The current socio-economic climate of the United States and the world at large can best be characterized as one in which access to both opportunity and wealth are increasingly scarce to those living in poverty. While there are a number of contributing factors that create this mass inequality, the scope of this argument will focus on education. The American schooling system is lagging behind globally and the current programs in place are ineffective to the point of being detrimental. This paper asserts that specific changes to the public education system will produce positive outcomes not only in the global ranking but will be additionally beneficial in bridging the opportunity gap and countering the growing culture of classism. Specifically, the argument, backed by statistics and application of sociological principles, will support the notion that adding sociology as part of a compulsory curriculum is a viable means to reverse the increasing disparity between the rich and the poor.
Why do children graduate high school without fully understanding concepts that relate to the core subjects of Math, English, Science, and History? Because education is unequal in America. Sociologist Doctor James W. Loewen and award winning writer Jonathan Kozol agree that classism is to blame. Loewen also believes that history textbooks take some of the blame for the student’s ignorance of inequality within education, while Kozol believes it is ignorance from well educated people that are two blame. Although Loewen and Kozol are correct in citing classism as a problem in the education system, little is acknowledged about a solution.
My educational development has primarily been in the private school system. My younger sister attended public schools as well as my son so I have some experience with them as well. I am going to summarize three scholarly essays I have read and compare them to my own academic history.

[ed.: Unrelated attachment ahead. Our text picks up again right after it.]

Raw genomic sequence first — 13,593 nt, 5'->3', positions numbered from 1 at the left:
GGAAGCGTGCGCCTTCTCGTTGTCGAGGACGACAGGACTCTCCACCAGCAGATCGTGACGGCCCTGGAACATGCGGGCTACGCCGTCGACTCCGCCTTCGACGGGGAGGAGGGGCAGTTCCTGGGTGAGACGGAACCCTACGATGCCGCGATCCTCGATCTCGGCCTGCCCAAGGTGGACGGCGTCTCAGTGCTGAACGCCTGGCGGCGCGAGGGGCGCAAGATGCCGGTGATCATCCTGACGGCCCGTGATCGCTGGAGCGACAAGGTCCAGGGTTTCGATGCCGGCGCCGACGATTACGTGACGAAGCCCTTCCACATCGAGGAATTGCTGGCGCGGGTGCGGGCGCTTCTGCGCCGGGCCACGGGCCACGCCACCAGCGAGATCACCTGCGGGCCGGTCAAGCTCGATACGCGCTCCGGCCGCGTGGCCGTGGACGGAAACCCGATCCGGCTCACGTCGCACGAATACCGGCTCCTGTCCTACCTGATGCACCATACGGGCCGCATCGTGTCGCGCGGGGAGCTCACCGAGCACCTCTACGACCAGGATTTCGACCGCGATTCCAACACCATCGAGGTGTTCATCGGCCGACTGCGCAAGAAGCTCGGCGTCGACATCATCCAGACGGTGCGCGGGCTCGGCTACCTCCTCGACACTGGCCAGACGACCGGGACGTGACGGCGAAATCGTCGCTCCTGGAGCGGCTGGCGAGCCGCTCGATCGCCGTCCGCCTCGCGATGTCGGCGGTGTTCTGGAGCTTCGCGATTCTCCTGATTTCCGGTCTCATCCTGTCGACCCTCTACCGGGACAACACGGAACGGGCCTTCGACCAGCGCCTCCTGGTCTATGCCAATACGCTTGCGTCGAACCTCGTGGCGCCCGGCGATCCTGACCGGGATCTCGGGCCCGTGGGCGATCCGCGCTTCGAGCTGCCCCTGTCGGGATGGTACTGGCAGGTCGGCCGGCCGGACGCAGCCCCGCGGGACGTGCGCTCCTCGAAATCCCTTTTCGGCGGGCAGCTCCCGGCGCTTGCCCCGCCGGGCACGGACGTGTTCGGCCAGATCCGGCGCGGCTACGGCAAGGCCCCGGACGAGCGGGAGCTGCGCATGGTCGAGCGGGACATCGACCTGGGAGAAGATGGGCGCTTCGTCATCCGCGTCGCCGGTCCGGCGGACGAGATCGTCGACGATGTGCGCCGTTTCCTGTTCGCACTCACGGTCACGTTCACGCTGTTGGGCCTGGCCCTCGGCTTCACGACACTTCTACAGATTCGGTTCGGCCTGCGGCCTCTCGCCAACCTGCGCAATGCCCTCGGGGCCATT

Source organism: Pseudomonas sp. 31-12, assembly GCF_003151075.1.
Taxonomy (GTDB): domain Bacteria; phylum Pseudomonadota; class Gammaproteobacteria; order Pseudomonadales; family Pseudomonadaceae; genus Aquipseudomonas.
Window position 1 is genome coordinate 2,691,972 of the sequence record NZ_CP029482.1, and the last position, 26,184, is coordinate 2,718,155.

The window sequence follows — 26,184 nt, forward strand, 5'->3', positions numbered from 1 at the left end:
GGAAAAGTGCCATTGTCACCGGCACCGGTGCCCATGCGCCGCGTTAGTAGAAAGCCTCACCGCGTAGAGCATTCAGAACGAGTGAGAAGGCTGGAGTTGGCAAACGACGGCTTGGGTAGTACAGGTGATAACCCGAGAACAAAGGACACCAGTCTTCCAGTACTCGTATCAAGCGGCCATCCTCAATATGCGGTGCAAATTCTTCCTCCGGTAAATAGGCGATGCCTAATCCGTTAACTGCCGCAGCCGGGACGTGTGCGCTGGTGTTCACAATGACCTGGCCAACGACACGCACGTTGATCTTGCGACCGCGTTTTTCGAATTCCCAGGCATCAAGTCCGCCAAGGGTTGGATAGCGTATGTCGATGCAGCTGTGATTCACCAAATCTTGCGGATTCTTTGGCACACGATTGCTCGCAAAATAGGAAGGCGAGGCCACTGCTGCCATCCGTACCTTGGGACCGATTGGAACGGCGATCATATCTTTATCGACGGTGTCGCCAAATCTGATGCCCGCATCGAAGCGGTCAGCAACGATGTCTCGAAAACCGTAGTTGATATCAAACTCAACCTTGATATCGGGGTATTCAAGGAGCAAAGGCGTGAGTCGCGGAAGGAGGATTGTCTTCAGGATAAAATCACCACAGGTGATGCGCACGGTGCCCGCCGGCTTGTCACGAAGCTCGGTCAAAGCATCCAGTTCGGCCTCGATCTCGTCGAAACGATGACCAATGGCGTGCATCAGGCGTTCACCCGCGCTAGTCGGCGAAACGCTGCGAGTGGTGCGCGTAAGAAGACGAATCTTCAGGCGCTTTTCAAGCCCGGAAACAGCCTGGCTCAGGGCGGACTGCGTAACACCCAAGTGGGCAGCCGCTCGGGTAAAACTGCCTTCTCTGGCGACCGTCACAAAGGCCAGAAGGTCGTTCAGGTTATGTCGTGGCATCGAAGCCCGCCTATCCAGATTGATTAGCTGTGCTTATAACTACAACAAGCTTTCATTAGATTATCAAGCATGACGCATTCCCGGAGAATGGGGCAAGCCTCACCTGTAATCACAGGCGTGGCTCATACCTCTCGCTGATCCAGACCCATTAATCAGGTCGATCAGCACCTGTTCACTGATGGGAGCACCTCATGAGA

Social status can be defined as the position or rank of a person or group, within their society. Social status can be gained through a multitude of ways such as the career field one is in, the amount of community involvement they display or by a persons financial standing. Students of course, not having a surmountable amount of status rely on their parents. An example of this could be “ the working class schools” in which most of the student parents have blue-collar jobs who are below the federal poverty level ( at or below $12,000 or less). In these schools students receive an education that is far more mediocre compared to the students whose families make a larger income in that the higher statues students receive an education that prepares them to be independently minded and creative while the low status student learning to memorize and work to be able to follow directions. In Jean Anyon essay “From Social Class And The Hidden Curriculum Of Work” she assesses this theory of social class discrimination. Anyon examines the type of learning and objectives focused on in 5 different school which represent 5 different statues of families in society. In Anyon’s examination she discovered that the students whose family has a low social status receive a more command and follow type of instruction in which any command not followed is reinforced by punishment. On the other hand
The Quality of a child’s education often either limits or opens up a world of opportunities. Those who study the purpose of public education and the way it is distributed throughout society can often identify clear correlations between social class and the type of education a student receives. It is generally known by society that wealthy families obtain the best opportunities money can buy. Education is a tool of intellectual and economical empowerment and since the quality of education is strongly influenced by social class, a smaller portion of the American population obtains the opportunities acquired from a top notch education. Many people believe that educational inequalities are perpetuated from the interests of specific classes, but some researchers like John Gatto believe that there are even stronger social forces in play. In the essay “Against Schools” the author John Gatto presents three arguments: (1) that are educational system is flawed, (2) that the American educational system is purposely designed to create a massive working class that is easy to manipulate, and (3) alternative teaching methods should be applied to teach children to think for themselves. In this essay I will be summarizing and relating each of these arguments to other educational essays. Also, I will be discussing the strengths and weaknesses of the author’s argument.